DSW is launching a new, smaller store.
DSW is trying out a new look and store layout at a store opening this weekend in Houston, aiming to draw customers’ attention to key brands.
It will feature store-in-store for national brands such as Adidas, Brooks, Birkenstocks and Crocs, as well as Vince Camuto and Crown Vintage. It is radically different from the current DSW store layout, which features mixed shoe brands in aisles organized by style and category. Designer Brands, the parent company of DSW, calls the new concept “Warehouse Reimagined”.
At the company’s Investor Day last month, Designer Brands CEO Roger Rawlins set a goal to double sales of brands it owns while maintaining sales of national brands. “For us to achieve both of these goals, the physical experience that we create for our consumers as well as for these national brands, needs to evolve,” Rawlins said later in a Zoom interview with CNBC.
DSW is testing its new format as consumers return to in-store shopping after more than two years of pandemic shutdowns and restrictions. Total U.S. retail sales, excluding autos, rose 7.2% from a year earlier, Mastercard SpendingPulse said in a report released Thursday. E-commerce transactions fell 1.8%, while in-store sales increased 10%.
“They need to create excitement and a ‘wow’ to get people off the couch and into the store, which requires more creativity,” Dana Telsey, CEO of the consumer products consultancy, told CNBC. Telsey Advisory Group, in a telephone interview.
Much of the new layout was influenced by online shopping behavior, according to Rawlins. He said nearly 90% of DSW shoppers visit the website before going to the store.
“These national brands are so relevant to the consumer that they search for their name before searching for DSW,” he said.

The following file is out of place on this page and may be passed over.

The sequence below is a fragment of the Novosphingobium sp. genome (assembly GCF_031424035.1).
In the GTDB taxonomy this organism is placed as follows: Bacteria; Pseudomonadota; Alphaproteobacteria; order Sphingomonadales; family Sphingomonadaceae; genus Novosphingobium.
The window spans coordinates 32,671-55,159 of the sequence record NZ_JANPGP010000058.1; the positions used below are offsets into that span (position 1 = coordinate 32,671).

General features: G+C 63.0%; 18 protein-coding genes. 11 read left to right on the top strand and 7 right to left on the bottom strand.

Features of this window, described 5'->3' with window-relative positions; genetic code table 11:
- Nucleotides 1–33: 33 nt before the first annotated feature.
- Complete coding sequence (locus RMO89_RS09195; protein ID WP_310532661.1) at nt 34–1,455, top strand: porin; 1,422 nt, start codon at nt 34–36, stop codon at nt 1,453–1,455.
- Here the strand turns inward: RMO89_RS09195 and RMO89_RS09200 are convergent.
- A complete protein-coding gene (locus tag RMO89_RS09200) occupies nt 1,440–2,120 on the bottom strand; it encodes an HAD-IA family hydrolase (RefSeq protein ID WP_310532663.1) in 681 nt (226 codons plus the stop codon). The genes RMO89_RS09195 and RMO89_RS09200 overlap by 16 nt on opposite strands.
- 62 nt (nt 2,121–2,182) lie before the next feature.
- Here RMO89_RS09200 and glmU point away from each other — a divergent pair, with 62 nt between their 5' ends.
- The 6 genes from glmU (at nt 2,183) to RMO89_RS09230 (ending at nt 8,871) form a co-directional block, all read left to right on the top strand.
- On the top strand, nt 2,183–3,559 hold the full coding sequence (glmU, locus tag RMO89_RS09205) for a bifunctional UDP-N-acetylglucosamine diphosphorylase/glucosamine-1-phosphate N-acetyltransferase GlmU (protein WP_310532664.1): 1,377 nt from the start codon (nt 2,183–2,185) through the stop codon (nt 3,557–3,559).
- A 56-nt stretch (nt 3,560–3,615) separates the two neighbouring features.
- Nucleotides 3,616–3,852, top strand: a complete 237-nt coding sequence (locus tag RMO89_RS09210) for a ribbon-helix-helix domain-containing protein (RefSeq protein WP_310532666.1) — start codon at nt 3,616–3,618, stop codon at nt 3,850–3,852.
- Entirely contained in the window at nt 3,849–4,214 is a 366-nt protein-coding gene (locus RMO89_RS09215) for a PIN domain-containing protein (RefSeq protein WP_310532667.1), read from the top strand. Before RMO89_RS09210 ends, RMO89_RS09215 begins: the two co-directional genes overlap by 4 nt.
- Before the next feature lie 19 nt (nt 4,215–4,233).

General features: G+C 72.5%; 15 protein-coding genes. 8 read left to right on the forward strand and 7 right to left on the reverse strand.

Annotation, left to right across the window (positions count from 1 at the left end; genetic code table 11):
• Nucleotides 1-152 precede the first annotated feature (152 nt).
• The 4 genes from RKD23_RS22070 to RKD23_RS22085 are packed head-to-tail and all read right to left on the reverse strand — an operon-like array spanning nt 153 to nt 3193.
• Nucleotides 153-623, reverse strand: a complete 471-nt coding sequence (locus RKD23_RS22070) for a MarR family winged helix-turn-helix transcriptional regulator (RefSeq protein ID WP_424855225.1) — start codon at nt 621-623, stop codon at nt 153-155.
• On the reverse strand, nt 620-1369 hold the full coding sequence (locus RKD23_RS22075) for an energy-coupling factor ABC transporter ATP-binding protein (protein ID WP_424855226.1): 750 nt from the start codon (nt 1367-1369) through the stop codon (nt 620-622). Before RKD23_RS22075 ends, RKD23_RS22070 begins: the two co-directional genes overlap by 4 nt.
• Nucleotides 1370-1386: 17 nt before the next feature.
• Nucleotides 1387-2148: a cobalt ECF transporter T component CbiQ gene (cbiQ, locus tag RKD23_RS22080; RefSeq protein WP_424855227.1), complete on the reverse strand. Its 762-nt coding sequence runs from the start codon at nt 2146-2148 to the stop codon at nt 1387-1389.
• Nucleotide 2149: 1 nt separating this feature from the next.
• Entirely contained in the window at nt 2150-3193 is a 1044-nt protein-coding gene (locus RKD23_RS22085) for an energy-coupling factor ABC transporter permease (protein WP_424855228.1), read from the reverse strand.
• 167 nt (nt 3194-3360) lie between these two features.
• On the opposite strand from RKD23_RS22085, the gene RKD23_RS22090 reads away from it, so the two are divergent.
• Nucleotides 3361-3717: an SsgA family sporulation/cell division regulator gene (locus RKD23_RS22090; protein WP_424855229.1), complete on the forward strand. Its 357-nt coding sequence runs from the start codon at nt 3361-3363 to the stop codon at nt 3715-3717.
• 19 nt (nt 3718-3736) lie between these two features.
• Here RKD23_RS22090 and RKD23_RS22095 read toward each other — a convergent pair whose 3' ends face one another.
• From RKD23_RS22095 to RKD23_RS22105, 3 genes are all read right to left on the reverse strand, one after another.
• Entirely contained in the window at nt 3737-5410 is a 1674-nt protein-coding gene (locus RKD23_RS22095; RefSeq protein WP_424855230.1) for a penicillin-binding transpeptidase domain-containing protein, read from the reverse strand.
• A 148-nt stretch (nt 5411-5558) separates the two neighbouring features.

Opening a new DSW pilot store in Houston, Texas this weekend. “Warehouse Reimagined” will feature in-store stores for some key brands like Hush Puppies.
Deutsche Bank analyst Gabriella Carbone told CNBC via email that the new DSW store format “could have a long-term impact.” She said the real pivot, however, is for the chain to “showcase national brands more prominently with curated stores, which should help Designer Brands Inc. continue to grow its supplier relationships.”
The DSW “Warehouse Reimagined” store will have an over-the-counter format, where sizes are available for customers to grab without the help of associates. For shoppers who are not at all interested in employee assistance, self-checkout will be an option. QR codes will be integrated to allow consumers to access more information about their phones when they are in store, rather than the current brand and price displays.
While the new format is smaller — at around 15,000 square feet instead of the typical 25,000 square feet — Rawlins said he’s committed to offering consumers the same level of inventory, striving to remain in stock for all sizes. The smaller square footage helps reduce fixed costs, while the new design also allows the same amount of inventory to be sold, he added.
Rawlins does not publicly disclose the financial goals of the “Warehouse Reimagined” strategy. But, to gauge its success, industry watchers like Telsey will want to know if there’s a resulting boost in sales and how sales compare to unrenovated stores, among other metrics.
Opening a new DSW pilot store in Houston, Texas this weekend. “Warehouse Reimagined” will feature in-store shopping for select key brands such as the retailer’s Crown Vintage and Mix No. 6.
While in a different retail subsector, Target is calling for significant sales improvements at the hundreds of stores it has renovated since 2017. At Target Investor Day 2022 in March, the chief Operation John Mulligan said traffic gains helped drive an average of 2-4% of average sales. lift in the first year after a renovation and another 1-2% lift in the second year.
DSW will look to the pilot program for a few lessons. Rawlins said about one in five DSW stores have to renew their lease every year. Designer Brand will potentially consider rolling out what works to stores when leases expire. It has about 700 stores.
A big national brand that DSW does without? Nike. The athletic kingpin ended its wholesale partnership with the retailer this year as part of its drive to grow its own direct-to-consumer business.
“Losing Nike is a big deal,” Telsey said. “It’s a challenge to replace Nike, you have to be able to reinvent yourself to do that. I think that’s it [DSW is] try to do.”